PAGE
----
Inflammation plays a key role in tumor promotion and development. Indeed, cyclooxygenase-2 (COX-2) expression is strongly associated with different types of cancer. An emerging class of compounds with significant anti-inflammatory properties is the hydrogen sulfide-releasing non-steroidal anti-inflammatory drugs (H2S-NSAIDs). They consist of a traditional NSAID to which an H2S-releasing moiety is covalently attached. We have recently demonstrated that H2S donors inhibit melanoma cell proliferation. In the current study, we evaluated the potential beneficial effects of a new H2S-releasing derivative of naproxen, ATB-346 [2-(6-methoxynapthalen-2-yl)-propionic acid 4-thiocarbamoyl phenyl ester] which inhibits COX activity but also releases H2S. We used cell culture and a mouse melanoma model to evaluate the effect of ATB-346 on: i) in vitro growth of human melanoma cells; ii) in vivo melanoma development in mice. Cell culture studies demonstrated that ATB-346 reduced the in vitro proliferation of human melanoma cells and this effect was associated to induction of apoptosis and inhibition of NF-κB activation. Moreover, ATB-346 had novel Akt signaling inhibitory properties. Daily oral dosing of ATB-346 (43 μmol/kg) significantly reduced melanoma development in vivo. This study shows that ATB-346, a novel H2S-NSAID, inhibits human melanoma cell proliferation by inhibiting pro-survival pathways associated with NF-κB and Akt activation. Furthermore, oral treatment with ATB-346 inhibits melanoma growth in mice. In conclusion, the combination of inhibition of cyclooxygenase and delivery of H2S by ATB-346 may offer a promising alternative to existing therapies for melanoma.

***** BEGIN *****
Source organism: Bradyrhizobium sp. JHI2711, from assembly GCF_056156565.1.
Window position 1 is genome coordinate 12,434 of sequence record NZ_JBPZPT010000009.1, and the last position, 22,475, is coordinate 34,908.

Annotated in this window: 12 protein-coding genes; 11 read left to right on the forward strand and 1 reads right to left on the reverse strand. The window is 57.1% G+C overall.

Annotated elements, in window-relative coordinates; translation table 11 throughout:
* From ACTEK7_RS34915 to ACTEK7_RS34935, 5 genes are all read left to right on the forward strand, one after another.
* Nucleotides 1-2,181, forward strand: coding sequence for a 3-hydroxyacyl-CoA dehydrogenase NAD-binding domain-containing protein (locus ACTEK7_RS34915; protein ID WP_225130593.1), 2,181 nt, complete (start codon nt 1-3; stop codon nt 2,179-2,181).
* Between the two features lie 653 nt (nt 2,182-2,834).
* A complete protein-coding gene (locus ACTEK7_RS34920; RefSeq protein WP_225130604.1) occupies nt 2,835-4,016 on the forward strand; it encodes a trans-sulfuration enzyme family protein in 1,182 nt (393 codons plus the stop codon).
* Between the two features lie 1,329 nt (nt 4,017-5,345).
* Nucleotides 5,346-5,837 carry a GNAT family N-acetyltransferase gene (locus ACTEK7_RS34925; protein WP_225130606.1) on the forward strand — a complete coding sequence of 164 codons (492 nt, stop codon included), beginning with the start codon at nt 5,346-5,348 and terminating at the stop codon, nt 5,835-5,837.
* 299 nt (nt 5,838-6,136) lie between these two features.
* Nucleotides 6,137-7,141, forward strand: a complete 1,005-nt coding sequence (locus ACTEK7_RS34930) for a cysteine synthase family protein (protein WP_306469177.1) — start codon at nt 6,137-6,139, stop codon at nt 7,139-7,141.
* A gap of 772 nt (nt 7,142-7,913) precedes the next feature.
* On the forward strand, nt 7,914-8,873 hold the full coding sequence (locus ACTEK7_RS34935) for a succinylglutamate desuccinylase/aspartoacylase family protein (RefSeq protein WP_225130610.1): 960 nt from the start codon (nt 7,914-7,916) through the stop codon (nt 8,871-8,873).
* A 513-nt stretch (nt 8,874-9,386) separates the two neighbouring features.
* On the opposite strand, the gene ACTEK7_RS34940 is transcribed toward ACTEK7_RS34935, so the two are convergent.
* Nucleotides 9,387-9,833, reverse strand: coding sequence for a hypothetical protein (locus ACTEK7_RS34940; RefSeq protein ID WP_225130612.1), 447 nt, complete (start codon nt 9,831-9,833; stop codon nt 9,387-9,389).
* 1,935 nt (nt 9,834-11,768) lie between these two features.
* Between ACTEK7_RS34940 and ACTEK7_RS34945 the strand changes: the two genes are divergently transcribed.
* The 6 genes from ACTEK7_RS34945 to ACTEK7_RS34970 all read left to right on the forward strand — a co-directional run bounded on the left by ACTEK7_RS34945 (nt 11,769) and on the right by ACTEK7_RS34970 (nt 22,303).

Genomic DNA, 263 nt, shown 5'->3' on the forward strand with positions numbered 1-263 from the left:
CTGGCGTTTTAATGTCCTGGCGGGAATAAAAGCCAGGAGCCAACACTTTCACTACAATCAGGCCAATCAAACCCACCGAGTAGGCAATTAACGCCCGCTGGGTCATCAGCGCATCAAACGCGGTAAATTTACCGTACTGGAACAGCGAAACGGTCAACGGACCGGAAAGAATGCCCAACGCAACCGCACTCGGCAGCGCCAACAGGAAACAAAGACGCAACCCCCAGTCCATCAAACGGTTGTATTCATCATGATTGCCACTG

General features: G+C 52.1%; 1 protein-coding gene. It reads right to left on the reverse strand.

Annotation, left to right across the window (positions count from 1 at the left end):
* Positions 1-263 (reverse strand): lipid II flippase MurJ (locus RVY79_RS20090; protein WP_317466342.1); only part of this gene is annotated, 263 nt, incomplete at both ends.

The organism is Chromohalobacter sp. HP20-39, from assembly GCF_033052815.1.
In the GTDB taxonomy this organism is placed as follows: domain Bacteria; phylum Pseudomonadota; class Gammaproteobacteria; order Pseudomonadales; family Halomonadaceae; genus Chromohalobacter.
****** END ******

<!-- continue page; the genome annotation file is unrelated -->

- Cyclooxygenase inhibitor
- Hydrogen sulfide-releasing non-steroidal anti-inflammatory drugs
ASJC Scopus subject areas